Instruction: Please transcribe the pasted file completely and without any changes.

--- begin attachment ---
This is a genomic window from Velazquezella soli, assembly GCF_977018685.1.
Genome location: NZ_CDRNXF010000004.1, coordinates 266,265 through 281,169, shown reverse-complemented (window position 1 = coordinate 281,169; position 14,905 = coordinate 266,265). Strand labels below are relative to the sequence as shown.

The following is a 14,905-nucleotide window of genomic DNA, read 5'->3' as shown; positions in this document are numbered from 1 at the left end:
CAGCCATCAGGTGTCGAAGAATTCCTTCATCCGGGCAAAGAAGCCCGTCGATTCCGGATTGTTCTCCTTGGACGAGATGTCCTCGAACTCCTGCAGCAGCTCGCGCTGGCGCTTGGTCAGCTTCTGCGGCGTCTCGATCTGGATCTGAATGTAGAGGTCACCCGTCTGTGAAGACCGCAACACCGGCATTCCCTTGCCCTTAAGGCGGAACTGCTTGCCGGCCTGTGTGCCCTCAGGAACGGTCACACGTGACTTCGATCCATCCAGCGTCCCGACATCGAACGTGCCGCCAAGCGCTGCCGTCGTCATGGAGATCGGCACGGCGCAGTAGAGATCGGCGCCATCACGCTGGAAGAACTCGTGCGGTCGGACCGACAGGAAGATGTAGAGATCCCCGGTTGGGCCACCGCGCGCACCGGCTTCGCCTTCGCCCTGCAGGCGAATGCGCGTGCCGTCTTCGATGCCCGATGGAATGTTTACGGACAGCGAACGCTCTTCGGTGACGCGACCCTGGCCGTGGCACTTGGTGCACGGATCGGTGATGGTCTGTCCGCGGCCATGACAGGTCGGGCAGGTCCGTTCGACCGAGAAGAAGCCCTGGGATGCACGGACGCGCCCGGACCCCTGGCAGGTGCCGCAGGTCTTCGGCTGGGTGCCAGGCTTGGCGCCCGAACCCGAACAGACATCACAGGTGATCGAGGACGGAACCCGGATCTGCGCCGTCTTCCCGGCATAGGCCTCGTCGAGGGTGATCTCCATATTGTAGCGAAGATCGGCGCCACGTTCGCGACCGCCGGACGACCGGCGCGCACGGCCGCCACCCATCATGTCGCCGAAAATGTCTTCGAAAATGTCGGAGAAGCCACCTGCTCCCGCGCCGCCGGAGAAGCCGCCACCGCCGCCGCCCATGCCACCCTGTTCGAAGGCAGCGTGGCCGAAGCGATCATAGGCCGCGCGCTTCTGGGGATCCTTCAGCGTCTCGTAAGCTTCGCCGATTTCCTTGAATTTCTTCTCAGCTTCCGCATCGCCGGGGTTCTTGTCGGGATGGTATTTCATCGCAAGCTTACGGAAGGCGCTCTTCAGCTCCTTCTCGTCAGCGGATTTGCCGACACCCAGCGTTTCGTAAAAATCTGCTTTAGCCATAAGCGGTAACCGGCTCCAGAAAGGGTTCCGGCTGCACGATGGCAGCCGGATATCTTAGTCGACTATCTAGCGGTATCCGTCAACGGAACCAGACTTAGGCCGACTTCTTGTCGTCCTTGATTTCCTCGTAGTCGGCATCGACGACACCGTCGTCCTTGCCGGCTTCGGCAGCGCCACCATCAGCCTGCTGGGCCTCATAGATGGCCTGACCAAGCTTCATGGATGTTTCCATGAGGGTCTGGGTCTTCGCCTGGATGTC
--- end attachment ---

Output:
This is a genomic window from Velazquezella soli, assembly GCF_977018685.1.
Genome location: NZ_CDRNXF010000004.1, coordinates 266,265 through 281,169, shown reverse-complemented (window position 1 = coordinate 281,169; position 14,905 = coordinate 266,265). Strand labels below are relative to the sequence as shown.

The following is a 14,905-nucleotide window of genomic DNA, read 5'->3' as shown; positions in this document are numbered from 1 at the left end:
CAGCCATCAGGTGTCGAAGAATTCCTTCATCCGGGCAAAGAAGCCCGTCGATTCCGGATTGTTCTCCTTGGACGAGATGTCCTCGAACTCCTGCAGCAGCTCGCGCTGGCGCTTGGTCAGCTTCTGCGGCGTCTCGATCTGGATCTGAATGTAGAGGTCACCCGTCTGTGAAGACCGCAACACCGGCATTCCCTTGCCCTTAAGGCGGAACTGCTTGCCGGCCTGTGTGCCCTCAGGAACGGTCACACGTGACTTCGATCCATCCAGCGTCCCGACATCGAACGTGCCGCCAAGCGCTGCCGTCGTCATGGAGATCGGCACGGCGCAGTAGAGATCGGCGCCATCACGCTGGAAGAACTCGTGCGGTCGGACCGACAGGAAGATGTAGAGATCCCCGGTTGGGCCACCGCGCGCACCGGCTTCGCCTTCGCCCTGCAGGCGAATGCGCGTGCCGTCTTCGATGCCCGATGGAATGTTTACGGACAGCGAACGCTCTTCGGTGACGCGACCCTGGCCGTGGCACTTGGTGCACGGATCGGTGATGGTCTGTCCGCGGCCATGACAGGTCGGGCAGGTCCGTTCGACCGAGAAGAAGCCCTGGGATGCACGGACGCGCCCGGACCCCTGGCAGGTGCCGCAGGTCTTCGGCTGGGTGCCAGGCTTGGCGCCCGAACCCGAACAGACATCACAGGTGATCGAGGACGGAACCCGGATCTGCGCCGTCTTCCCGGCATAGGCCTCGTCGAGGGTGATCTCCATATTGTAGCGAAGATCGGCGCCACGTTCGCGACCGCCGGACGACCGGCGCGCACGGCCGCCACCCATCATGTCGCCGAAAATGTCTTCGAAAATGTCGGAGAAGCCACCTGCTCCCGCGCCGCCGGAGAAGCCGCCACCGCCGCCGCCCATGCCACCCTGTTCGAAGGCAGCGTGGCCGAAGCGATCATAGGCCGCGCGCTTCTGGGGATCCTTCAGCGTCTCGTAAGCTTCGCCGATTTCCTTGAATTTCTTCTCAGCTTCCGCATCGCCGGGGTTCTTGTCGGGATGGTATTTCATCGCAAGCTTACGGAAGGCGCTCTTCAGCTCCTTCTCGTCAGCGGATTTGCCGACACCCAGCGTTTCGTAAAAATCTGCTTTAGCCATAAGCGGTAACCGGCTCCAGAAAGGGTTCCGGCTGCACGATGGCAGCCGGATATCTTAGTCGACTATCTAGCGGTATCCGTCAACGGAACCAGACTTAGGCCGACTTCTTGTCGTCCTTGATTTCCTCGTAGTCGGCATCGACGACACCGTCGTCCTTGCCGGCTTCGGCAGCGCCACCATCAGCCTGCTGGGCCTCATAGATGGCCTGACCAAGCTTCATGGATGTTTCCATGAGGGTCTGGGTCTTCGCCTGGATGTC